Accumulating Heat in Arctic Flowers
Flowers are another type of structure where small-scale heating can be highly relevant. Like satellite dishes, cup-shaped flowers can focus incident sunlight onto small, concentrated volumes of air, inducing substantial heating.
Through a 2020 study, Dr Kevan assessed how this heating occurred in four common flower species found in the Arctic. In such harsh climates, the ways in which plants grow, feed, reproduce, and interact with herbivores are all strongly influenced by ground temperatures – which remain below freezing for much of the year. Yet in turn, flowers can also influence these temperatures themselves, substantially altering their wider ecosystems.
In his study, Dr Kevan took field surveys of these flowers at three locations in the high Canadian Arctic. His observations revealed that in direct sunlight, air close to ground level could be warmed by up to 6°C when these species were present – clear evidence of another type of microgreenhouse effect. Compared with bare patches of ground, this increased the number of days with above-freezing temperatures at ground level by up to 25%, prolonging the growing season for all plant species surrounding the flowers. As a result, Dr Kevan concluded that these mechanisms are crucial to the survival of many Arctic plants.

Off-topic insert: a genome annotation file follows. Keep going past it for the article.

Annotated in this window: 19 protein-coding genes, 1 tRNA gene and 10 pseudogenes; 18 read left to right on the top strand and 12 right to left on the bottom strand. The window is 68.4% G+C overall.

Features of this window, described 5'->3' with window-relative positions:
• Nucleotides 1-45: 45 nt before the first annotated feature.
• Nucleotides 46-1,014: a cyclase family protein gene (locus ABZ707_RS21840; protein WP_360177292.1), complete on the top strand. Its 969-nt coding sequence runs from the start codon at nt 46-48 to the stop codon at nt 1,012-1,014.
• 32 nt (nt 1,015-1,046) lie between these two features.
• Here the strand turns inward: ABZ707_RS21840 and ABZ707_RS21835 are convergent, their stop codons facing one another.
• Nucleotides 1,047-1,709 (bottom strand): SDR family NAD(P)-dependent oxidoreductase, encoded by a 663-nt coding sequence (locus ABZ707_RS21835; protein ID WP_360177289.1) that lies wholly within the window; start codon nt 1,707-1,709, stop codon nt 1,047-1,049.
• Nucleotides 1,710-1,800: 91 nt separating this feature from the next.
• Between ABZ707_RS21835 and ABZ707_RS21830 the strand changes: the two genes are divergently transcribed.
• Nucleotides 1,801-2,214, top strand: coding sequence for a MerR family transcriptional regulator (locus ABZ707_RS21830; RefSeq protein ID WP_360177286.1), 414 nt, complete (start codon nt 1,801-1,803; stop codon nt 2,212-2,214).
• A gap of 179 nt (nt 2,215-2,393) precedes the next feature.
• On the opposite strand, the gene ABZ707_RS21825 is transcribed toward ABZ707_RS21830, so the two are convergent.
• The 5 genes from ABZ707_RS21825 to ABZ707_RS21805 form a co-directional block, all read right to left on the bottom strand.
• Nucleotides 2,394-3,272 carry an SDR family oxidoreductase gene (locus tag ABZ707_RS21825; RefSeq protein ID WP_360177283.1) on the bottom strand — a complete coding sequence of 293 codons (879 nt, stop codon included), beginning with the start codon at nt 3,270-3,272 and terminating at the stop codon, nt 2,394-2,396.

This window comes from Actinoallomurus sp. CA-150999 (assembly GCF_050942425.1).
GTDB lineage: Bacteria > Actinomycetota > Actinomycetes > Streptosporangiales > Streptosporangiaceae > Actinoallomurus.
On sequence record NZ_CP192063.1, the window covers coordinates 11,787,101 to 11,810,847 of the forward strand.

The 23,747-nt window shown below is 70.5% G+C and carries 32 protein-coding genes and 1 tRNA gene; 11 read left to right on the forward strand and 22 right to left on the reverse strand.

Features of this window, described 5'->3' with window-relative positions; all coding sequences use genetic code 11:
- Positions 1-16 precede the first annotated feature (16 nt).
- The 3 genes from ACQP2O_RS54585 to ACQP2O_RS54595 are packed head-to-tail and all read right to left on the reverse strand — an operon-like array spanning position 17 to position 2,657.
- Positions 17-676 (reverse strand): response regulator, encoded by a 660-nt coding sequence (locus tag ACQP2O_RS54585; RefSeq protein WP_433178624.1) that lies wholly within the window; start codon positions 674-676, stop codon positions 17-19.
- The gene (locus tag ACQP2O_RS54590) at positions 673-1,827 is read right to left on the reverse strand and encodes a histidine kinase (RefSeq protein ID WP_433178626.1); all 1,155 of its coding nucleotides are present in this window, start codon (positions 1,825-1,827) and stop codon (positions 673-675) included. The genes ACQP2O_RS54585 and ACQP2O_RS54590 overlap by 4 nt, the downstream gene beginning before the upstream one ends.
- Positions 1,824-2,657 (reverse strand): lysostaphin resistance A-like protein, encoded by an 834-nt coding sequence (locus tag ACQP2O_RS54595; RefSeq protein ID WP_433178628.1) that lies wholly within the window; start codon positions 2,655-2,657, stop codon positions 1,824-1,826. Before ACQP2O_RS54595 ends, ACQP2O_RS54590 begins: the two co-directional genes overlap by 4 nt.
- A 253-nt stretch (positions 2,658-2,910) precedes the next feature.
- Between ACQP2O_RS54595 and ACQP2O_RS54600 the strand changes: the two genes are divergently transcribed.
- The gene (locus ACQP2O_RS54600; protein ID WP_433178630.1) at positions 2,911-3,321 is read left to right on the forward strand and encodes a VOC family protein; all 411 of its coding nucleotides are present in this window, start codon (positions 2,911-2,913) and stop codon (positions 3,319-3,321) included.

Roles in Arctic Plant Reproduction
Coates, Dr Kevan and their colleagues now propose that the passive solar warming effects of stems and flowers together play an important role in plant reproduction. This is particularly true in colder climates, where mechanisms like seed production and fertilisation can only be triggered above certain temperatures. In a 2019 study, Dr Kevan’s team assessed how this occurred in another group of flowers. This time, they travelled to the Magadan region in the far north-east of Siberia – an area known for some of the harshest winter temperatures in the northern hemisphere.